Saturday, August 13, 2011

Interesting discussions about Linux

The post itself is not that interesting and kind of dumb. But the comments sections are much more interesting. The best comment is from "linuxlover" on August 12th, 2011 at 11:05 am.

I use both Windows and Linux and kind of neutral. Windows has many problems. Linux has many problems as well. Linux has many advantages. Windows has many advantages as well.

********* Quote "linuxlover" *****************
Advantages of Linux
1. App bugs will get fixed when a new student takes over from the one that graduated and got a job.
2. The packaging chaos will get fixed, since the Darwinian process works (only needs a few million years).
3. The desktop chaos will get fixed for the same reason.
4. Linux distros will stop competing with each-other and start focusing on Microsoft.
5. Ubuntu’s 80,000 open bugs will make them releasing when ready instead of every 6 months.
6. Instead of dozens of half-finished programs for a given application, there will be 1-2 really excellent ones.
7. Unity may get modified to be effective for monitors over 800 pixels.
8. Compiz may get fixed for high-speed window updates.
9. A serious standards body will develop and enforce sensible standards (packaging, desktop, libraries, binary API, GUI API).
10. If you are having problems, you can choose from hundreds of distros that will have different problems.

I actually use and enjoy Linux, but let’s face the problems honestly.

OpenOCD 0.5.0 release Windows binary download

OpenOCD 0.5.0 has been released. Here is the News.

Source zip archive or tar ball can be downloaded from SourceForge.

Windows binaries (32bit and 64bit, cross build under Linux with MinGW-w64 project's compiler) can be downloaded from Freddie Chopin's website.

You can also use my test build which is native Windows build using 32bit toolchain.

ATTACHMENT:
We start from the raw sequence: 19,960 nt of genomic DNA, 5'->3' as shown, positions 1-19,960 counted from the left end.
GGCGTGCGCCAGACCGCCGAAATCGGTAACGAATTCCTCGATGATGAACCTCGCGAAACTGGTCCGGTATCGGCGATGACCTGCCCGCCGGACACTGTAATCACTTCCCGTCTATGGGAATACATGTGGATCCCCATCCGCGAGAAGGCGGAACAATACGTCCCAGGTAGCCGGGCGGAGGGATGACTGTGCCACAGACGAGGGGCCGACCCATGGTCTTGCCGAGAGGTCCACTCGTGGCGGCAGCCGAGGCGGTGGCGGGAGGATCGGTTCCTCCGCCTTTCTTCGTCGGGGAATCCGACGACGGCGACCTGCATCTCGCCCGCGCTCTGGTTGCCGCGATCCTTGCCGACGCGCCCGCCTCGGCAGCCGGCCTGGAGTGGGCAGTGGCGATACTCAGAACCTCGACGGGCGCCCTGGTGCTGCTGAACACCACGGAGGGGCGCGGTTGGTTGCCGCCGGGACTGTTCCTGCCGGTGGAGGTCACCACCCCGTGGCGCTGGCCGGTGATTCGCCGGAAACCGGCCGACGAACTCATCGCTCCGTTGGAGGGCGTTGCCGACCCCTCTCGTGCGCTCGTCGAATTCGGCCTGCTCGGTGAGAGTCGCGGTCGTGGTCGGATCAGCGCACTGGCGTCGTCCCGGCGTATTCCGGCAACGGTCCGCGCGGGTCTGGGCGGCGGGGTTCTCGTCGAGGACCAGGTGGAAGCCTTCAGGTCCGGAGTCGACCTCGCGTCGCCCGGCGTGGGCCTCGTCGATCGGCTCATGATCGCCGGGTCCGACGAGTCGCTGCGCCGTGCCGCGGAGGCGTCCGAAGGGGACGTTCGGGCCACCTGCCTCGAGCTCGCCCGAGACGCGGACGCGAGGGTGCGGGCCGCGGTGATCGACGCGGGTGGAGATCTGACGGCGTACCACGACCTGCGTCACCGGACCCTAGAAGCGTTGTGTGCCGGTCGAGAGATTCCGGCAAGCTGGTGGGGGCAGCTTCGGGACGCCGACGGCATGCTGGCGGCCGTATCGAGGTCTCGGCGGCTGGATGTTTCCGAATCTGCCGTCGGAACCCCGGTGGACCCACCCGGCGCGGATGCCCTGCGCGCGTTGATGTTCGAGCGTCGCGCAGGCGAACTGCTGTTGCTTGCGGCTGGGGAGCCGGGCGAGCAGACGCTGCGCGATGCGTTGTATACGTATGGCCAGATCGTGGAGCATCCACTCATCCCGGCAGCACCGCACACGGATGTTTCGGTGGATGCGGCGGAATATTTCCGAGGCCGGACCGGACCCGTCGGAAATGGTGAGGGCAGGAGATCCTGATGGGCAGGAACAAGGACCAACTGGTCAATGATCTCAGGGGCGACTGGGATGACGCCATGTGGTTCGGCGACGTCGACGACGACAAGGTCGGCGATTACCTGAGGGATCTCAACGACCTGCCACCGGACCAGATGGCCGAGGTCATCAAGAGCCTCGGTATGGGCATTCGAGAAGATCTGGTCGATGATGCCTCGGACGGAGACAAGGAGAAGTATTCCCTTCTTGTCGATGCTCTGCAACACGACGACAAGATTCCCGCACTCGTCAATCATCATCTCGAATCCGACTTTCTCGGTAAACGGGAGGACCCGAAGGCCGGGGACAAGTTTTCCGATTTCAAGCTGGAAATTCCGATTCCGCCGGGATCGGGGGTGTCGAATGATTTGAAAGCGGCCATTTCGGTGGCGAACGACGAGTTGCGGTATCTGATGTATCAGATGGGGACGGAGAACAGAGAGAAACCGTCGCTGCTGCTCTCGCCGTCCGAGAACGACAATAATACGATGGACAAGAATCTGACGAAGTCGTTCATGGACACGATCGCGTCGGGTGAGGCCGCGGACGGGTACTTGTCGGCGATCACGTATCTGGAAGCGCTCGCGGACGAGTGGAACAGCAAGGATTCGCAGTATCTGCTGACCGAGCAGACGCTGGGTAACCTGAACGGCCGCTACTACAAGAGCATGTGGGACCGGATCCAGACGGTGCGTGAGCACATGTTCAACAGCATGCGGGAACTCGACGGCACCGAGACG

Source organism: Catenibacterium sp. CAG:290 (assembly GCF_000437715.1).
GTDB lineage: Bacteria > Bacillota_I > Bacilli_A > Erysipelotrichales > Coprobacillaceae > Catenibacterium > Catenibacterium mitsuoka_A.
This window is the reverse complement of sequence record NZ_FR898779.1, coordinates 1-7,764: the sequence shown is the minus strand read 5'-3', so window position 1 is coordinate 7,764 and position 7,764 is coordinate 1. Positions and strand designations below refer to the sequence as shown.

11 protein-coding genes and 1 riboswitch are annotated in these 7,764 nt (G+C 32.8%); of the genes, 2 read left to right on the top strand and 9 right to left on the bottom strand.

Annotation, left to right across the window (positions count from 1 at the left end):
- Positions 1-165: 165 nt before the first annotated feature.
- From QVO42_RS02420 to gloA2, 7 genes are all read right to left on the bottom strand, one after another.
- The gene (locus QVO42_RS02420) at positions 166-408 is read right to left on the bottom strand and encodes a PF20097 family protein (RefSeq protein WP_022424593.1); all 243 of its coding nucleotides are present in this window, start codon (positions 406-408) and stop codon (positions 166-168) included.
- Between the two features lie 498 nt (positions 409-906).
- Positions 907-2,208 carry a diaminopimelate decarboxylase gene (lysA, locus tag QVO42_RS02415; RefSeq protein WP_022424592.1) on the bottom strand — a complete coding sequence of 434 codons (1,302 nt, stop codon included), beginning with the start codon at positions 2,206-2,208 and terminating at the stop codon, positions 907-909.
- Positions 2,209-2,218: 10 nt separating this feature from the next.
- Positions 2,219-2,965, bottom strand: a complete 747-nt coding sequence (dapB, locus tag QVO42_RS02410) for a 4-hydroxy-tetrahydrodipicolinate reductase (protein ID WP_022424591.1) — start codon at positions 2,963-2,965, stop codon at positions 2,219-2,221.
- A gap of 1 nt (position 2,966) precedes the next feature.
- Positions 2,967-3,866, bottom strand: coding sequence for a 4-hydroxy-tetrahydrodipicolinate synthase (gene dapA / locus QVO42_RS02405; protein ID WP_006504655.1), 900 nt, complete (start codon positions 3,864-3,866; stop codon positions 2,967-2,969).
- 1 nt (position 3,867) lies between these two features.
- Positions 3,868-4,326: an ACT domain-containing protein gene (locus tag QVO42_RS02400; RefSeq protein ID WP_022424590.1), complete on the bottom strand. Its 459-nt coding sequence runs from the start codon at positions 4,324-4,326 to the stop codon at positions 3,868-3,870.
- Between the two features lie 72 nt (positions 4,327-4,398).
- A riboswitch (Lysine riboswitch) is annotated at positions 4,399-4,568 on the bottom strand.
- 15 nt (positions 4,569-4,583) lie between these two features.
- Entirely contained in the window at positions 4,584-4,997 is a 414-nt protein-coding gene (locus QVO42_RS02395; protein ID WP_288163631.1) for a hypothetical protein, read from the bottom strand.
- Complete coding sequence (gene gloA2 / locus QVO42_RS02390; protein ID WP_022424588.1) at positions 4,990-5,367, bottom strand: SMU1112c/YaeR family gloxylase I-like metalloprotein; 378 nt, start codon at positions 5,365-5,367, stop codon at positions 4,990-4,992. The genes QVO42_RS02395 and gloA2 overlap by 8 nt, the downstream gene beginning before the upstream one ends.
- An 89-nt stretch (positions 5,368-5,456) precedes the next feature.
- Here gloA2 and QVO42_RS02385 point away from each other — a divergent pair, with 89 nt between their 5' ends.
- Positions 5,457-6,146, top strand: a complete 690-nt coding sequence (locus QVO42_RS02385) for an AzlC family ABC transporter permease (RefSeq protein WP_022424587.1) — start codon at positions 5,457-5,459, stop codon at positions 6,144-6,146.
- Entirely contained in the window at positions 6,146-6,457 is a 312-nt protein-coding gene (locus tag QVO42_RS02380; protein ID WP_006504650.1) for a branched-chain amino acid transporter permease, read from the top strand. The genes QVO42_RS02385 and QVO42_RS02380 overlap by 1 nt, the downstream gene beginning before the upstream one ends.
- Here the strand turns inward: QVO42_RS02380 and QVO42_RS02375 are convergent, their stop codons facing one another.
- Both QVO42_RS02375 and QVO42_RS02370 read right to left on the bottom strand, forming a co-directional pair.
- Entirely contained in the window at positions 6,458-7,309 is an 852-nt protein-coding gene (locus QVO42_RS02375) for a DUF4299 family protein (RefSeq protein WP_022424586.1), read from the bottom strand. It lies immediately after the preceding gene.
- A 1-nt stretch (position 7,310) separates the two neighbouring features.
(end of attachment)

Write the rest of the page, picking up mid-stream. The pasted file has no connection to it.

Take note due to GPL licensing reasons, these Windows binaries are linked against libusb-win32 and libftdi and not the proprietary FTDI D2xx library.

Tuesday, August 2, 2011

USB CDC-ACM is really meant for USB Modem

Many users use USB CDC-ACM for virtual com port usage. It
is supported under Windows by the usbser.sys driver and
also works under Linux and Mac OS X and probably other OS
as well.

In reality, CDC-ACM is really meant for modems.

"3.6.2 Abstract Control Model
With an Abstract Control Model, the USB device understands standard
V.25ter (AT) commands. The device contains a Datapump and micro-controller
that handles the AT commands and relay controls. The device uses both a
Data Class interface and a Communication Class interface."

Microsoft states that usbser.sys is really meant for
USB modems.

"usbser.sys is only good enough of a virtual serial port implementation to
enable it to be used as a modem".

Apple even insists that it is for network device (a USB modem is
a networking device) and insists to bring up the network configure
dialog. Here is an heated debate thread in Apple USB mailing list.

And Linux will issue a warning about a USB CDC-ACM device
if it is not a modem.

918 call_management_function = buffer[3];
919 call_interface_num = buffer[4];
920 if ( (quirks & NOT_A_MODEM) == 0 &&
(call_management_function & 3) != 3)
921 dev_err(&intf->dev, "This device
cannot do calls on its own. It is not a modem.\n");
922 break;